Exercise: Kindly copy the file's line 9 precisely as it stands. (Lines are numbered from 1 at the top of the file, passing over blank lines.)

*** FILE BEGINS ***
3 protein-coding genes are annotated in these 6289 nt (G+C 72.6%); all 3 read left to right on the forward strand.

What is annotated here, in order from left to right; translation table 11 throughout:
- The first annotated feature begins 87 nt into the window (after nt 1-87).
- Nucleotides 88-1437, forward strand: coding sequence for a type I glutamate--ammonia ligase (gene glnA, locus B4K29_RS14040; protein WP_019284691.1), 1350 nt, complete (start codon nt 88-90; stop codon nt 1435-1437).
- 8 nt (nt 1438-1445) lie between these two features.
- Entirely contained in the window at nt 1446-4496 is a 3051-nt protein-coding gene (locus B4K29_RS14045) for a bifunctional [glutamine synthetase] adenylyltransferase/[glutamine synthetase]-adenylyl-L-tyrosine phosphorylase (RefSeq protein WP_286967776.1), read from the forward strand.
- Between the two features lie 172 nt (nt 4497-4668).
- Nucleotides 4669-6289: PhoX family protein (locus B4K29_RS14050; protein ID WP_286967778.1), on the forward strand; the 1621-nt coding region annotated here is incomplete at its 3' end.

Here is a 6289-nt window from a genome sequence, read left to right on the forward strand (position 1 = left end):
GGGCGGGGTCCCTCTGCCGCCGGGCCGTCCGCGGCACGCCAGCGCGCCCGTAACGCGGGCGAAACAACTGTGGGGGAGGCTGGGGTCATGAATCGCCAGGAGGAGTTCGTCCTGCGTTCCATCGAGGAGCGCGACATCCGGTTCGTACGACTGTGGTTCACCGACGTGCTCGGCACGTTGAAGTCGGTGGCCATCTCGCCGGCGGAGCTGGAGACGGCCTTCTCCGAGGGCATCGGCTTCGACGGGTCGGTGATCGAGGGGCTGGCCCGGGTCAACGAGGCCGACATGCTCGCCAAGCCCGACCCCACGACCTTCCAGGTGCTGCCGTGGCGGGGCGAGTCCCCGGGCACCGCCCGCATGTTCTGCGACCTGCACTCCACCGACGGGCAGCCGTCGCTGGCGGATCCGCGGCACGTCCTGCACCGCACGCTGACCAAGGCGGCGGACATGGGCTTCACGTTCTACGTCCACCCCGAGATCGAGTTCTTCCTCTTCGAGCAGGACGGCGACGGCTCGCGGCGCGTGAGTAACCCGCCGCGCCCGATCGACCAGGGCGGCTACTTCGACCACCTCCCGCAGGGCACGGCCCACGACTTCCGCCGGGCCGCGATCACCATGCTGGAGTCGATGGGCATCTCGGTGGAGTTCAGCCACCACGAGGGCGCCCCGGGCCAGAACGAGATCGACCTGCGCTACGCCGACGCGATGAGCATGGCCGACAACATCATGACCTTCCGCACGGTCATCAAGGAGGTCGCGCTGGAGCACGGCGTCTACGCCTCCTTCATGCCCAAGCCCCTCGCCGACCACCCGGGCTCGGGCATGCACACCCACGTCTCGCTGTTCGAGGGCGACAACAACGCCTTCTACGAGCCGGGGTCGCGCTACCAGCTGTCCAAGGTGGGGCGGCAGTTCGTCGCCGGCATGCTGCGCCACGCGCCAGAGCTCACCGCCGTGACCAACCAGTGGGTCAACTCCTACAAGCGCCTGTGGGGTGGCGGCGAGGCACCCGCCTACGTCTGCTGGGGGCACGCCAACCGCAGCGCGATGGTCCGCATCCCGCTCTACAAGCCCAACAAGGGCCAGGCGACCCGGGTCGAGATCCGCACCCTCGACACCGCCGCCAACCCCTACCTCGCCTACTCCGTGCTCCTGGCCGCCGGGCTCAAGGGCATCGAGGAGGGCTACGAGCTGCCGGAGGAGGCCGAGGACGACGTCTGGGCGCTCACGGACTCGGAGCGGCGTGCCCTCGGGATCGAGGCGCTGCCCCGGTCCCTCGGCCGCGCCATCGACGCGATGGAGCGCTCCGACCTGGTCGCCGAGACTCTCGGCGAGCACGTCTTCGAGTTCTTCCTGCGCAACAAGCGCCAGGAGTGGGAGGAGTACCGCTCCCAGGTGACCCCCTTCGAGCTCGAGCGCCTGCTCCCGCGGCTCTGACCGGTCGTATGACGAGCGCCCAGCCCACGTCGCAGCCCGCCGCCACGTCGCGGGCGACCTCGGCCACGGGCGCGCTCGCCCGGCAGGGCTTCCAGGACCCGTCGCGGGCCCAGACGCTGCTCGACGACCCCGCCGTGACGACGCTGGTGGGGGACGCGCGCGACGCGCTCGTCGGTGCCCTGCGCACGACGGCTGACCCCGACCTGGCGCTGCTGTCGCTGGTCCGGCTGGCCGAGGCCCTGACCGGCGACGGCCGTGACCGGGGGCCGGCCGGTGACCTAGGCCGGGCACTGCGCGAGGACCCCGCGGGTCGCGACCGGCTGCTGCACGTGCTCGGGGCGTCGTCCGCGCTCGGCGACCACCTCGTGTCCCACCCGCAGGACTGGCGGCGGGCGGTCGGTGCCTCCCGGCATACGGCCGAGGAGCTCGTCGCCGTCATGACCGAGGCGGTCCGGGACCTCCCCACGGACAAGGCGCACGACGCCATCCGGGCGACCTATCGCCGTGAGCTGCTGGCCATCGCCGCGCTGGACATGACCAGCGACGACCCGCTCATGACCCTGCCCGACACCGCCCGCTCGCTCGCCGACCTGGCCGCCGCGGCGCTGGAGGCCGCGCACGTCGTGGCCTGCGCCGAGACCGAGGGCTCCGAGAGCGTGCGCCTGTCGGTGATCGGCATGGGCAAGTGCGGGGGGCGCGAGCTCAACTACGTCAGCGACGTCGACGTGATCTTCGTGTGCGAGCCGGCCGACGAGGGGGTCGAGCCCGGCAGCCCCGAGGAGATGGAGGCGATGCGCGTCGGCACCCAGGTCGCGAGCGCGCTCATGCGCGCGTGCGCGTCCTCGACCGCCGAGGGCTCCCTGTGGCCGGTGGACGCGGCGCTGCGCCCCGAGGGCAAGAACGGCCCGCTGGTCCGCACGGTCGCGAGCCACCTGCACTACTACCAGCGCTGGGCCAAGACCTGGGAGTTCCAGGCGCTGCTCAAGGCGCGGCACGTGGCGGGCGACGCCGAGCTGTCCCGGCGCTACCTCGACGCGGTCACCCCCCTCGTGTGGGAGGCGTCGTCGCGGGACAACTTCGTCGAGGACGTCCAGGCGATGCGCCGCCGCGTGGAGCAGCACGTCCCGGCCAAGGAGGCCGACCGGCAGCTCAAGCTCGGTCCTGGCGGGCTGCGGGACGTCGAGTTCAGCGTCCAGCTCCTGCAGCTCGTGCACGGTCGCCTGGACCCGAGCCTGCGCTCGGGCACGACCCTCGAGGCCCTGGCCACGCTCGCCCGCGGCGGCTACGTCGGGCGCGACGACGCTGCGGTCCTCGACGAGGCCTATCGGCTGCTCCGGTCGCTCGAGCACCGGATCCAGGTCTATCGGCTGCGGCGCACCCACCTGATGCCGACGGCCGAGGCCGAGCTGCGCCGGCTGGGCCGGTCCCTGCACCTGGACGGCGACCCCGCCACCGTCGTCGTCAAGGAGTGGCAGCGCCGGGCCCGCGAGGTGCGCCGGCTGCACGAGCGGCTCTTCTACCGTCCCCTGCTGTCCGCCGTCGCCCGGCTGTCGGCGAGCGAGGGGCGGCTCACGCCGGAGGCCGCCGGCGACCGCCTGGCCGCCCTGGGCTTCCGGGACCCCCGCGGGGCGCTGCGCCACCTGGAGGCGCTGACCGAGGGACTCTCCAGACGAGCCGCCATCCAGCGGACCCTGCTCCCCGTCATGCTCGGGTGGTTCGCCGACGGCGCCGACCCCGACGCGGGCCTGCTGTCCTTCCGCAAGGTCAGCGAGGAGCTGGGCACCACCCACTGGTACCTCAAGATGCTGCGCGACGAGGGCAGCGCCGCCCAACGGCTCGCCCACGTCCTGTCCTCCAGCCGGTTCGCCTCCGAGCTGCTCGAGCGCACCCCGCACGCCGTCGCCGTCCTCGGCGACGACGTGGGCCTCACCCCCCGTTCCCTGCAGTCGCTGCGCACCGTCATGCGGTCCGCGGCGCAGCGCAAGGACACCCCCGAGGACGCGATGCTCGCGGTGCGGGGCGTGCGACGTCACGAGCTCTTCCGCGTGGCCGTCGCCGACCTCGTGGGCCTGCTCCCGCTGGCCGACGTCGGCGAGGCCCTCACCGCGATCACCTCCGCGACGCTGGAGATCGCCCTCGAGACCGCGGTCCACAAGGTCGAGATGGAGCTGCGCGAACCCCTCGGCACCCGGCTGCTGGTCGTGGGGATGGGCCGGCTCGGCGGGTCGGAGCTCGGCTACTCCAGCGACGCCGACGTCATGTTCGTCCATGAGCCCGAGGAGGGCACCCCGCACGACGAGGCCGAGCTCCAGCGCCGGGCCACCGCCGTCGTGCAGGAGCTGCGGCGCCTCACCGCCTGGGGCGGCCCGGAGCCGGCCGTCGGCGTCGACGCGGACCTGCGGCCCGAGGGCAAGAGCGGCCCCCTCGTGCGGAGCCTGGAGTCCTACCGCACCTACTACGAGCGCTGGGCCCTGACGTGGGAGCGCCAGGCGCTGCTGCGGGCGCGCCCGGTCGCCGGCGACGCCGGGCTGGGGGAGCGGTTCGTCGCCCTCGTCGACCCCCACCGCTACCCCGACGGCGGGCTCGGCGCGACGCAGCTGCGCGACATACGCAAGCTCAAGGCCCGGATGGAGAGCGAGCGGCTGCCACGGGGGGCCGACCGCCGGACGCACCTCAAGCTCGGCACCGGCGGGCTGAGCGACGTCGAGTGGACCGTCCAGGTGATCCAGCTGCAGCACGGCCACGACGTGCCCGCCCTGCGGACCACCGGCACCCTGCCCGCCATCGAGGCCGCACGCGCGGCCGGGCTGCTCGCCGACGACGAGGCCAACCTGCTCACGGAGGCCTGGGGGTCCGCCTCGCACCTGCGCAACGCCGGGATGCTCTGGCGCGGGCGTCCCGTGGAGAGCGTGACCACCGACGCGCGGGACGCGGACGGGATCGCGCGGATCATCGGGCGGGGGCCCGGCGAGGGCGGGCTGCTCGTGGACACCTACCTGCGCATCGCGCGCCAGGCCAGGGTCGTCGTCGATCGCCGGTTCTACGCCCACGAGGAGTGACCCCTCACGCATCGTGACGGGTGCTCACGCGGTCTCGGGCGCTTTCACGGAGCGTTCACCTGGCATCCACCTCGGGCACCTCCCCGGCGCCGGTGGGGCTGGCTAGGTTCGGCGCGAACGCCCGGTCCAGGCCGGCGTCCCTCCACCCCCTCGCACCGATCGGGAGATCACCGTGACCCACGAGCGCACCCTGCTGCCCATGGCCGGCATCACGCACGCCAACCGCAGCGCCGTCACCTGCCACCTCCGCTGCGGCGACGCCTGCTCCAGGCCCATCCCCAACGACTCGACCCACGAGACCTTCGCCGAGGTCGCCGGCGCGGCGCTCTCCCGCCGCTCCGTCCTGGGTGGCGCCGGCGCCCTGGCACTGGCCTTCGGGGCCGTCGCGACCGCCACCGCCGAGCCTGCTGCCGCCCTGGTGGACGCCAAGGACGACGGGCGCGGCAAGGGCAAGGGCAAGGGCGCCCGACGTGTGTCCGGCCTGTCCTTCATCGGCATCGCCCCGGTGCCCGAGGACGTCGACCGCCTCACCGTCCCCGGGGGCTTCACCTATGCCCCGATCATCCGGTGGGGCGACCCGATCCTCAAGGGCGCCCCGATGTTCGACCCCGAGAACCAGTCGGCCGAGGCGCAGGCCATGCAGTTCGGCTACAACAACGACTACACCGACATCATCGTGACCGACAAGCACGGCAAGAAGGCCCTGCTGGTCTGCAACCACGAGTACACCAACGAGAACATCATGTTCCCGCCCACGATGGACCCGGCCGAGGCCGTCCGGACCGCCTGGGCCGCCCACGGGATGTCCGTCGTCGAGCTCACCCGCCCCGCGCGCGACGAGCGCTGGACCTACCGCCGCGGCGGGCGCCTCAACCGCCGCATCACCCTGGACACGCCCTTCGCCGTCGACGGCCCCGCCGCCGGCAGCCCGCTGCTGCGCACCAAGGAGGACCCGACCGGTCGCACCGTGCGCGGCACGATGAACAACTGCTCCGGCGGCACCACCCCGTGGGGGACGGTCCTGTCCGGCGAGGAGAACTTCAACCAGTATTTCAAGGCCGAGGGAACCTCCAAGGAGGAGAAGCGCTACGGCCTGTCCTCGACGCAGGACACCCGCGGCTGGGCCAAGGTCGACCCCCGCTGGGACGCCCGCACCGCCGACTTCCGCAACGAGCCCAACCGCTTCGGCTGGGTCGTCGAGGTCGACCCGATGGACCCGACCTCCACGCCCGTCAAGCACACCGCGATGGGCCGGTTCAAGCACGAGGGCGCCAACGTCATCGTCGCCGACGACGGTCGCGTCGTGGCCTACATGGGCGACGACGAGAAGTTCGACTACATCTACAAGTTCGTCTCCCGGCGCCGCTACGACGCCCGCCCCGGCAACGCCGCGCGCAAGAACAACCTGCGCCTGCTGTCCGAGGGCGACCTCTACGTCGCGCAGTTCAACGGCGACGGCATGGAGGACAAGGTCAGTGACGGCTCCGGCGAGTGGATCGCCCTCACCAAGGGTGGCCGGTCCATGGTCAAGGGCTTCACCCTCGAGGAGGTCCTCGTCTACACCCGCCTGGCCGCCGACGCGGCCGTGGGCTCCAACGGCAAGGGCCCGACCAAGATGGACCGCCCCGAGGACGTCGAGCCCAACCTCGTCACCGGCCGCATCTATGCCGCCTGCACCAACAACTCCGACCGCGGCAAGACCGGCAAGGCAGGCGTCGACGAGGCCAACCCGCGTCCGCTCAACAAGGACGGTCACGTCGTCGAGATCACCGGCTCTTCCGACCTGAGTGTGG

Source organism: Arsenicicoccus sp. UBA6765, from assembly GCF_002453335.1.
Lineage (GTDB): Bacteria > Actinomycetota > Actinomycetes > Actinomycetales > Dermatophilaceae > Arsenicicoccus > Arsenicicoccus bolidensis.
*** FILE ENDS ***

Here is a 6289-nt window from a genome sequence, read left to right on the forward strand (position 1 = left end):